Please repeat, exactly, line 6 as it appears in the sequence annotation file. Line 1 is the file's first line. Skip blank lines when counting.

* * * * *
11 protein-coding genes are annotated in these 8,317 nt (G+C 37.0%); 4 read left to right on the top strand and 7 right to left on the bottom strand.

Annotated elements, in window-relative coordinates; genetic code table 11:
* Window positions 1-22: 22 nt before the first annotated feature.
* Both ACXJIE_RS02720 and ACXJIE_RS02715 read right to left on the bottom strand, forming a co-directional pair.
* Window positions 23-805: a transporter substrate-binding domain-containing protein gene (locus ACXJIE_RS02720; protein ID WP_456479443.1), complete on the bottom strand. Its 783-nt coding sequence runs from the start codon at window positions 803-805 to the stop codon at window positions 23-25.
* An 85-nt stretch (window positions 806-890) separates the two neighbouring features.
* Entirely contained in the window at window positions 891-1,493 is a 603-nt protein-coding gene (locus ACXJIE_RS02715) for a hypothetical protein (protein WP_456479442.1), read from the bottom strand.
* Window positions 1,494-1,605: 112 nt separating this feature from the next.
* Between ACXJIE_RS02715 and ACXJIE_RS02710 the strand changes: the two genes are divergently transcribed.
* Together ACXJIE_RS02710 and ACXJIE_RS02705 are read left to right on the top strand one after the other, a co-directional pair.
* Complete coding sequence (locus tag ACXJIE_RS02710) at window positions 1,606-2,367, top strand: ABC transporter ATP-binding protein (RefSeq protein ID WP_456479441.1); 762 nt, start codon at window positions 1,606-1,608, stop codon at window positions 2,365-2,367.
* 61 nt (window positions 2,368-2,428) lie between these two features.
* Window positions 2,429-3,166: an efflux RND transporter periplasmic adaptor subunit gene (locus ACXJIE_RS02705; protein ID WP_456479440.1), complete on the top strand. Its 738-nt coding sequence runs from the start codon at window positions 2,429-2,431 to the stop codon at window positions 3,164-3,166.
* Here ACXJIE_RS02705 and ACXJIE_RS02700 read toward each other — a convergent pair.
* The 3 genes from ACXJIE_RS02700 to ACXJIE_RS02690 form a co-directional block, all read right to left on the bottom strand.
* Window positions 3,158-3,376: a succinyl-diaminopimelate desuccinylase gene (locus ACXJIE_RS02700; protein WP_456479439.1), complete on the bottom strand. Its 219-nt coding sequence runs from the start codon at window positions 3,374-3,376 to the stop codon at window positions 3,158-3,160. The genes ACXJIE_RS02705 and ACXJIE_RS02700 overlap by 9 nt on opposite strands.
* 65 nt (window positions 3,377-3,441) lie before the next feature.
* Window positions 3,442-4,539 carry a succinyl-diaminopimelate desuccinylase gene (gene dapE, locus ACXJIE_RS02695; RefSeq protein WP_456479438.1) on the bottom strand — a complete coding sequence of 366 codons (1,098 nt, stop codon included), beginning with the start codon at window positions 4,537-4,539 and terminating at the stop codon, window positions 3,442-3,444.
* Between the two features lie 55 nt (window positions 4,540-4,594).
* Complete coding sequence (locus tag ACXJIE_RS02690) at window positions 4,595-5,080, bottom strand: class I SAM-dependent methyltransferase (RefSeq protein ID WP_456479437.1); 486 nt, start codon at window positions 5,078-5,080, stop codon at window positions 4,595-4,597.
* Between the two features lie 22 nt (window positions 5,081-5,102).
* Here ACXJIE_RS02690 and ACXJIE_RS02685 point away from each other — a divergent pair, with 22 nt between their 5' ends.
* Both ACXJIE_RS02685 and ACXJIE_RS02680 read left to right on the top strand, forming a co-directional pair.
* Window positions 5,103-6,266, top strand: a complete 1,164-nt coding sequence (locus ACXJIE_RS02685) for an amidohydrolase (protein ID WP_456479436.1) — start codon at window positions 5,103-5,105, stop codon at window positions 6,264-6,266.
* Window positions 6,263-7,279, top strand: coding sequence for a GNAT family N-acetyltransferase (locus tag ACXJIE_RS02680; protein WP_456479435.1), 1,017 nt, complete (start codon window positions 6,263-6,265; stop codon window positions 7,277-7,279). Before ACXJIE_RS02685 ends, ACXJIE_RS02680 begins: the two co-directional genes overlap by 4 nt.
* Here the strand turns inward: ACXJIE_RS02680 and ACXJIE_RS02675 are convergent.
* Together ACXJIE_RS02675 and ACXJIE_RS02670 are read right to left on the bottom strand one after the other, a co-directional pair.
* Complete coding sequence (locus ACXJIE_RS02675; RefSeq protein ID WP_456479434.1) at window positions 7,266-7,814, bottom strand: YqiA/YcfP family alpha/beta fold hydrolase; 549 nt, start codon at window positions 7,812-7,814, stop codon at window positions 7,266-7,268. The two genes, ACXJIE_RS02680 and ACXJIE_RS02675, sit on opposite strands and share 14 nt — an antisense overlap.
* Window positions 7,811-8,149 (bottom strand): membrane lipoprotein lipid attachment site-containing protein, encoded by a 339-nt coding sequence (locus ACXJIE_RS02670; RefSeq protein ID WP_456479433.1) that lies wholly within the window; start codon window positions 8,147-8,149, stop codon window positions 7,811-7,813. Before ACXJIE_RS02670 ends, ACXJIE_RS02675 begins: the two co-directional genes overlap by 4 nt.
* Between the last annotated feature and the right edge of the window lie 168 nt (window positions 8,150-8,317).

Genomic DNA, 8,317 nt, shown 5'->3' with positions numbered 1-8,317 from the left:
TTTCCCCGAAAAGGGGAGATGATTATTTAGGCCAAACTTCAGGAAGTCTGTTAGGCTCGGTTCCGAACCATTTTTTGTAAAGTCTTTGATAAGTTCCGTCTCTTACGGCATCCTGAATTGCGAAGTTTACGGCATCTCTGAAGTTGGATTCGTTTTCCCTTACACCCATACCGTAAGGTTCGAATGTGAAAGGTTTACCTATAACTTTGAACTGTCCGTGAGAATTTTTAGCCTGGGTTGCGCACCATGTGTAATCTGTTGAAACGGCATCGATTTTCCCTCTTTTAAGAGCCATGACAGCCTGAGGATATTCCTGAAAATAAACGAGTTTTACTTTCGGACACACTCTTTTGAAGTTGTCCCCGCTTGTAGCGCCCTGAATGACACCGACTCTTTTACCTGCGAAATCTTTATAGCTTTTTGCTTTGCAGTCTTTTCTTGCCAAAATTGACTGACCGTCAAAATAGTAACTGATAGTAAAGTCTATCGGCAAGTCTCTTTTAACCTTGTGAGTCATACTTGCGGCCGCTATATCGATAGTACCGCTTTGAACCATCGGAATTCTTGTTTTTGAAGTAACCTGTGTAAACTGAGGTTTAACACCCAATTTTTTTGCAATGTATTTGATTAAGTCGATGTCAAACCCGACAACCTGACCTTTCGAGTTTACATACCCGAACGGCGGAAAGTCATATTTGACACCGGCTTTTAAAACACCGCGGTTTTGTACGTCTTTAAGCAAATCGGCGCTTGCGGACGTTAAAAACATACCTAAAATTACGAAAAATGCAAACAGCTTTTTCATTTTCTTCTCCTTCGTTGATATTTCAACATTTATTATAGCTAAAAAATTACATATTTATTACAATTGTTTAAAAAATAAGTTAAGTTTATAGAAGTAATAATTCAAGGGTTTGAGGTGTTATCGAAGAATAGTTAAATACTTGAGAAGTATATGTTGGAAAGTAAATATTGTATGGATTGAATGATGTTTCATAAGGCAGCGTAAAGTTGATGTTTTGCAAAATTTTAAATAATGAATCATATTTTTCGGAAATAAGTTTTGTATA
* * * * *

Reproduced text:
* An 85-nt stretch (window positions 806-890) separates the two neighbouring features.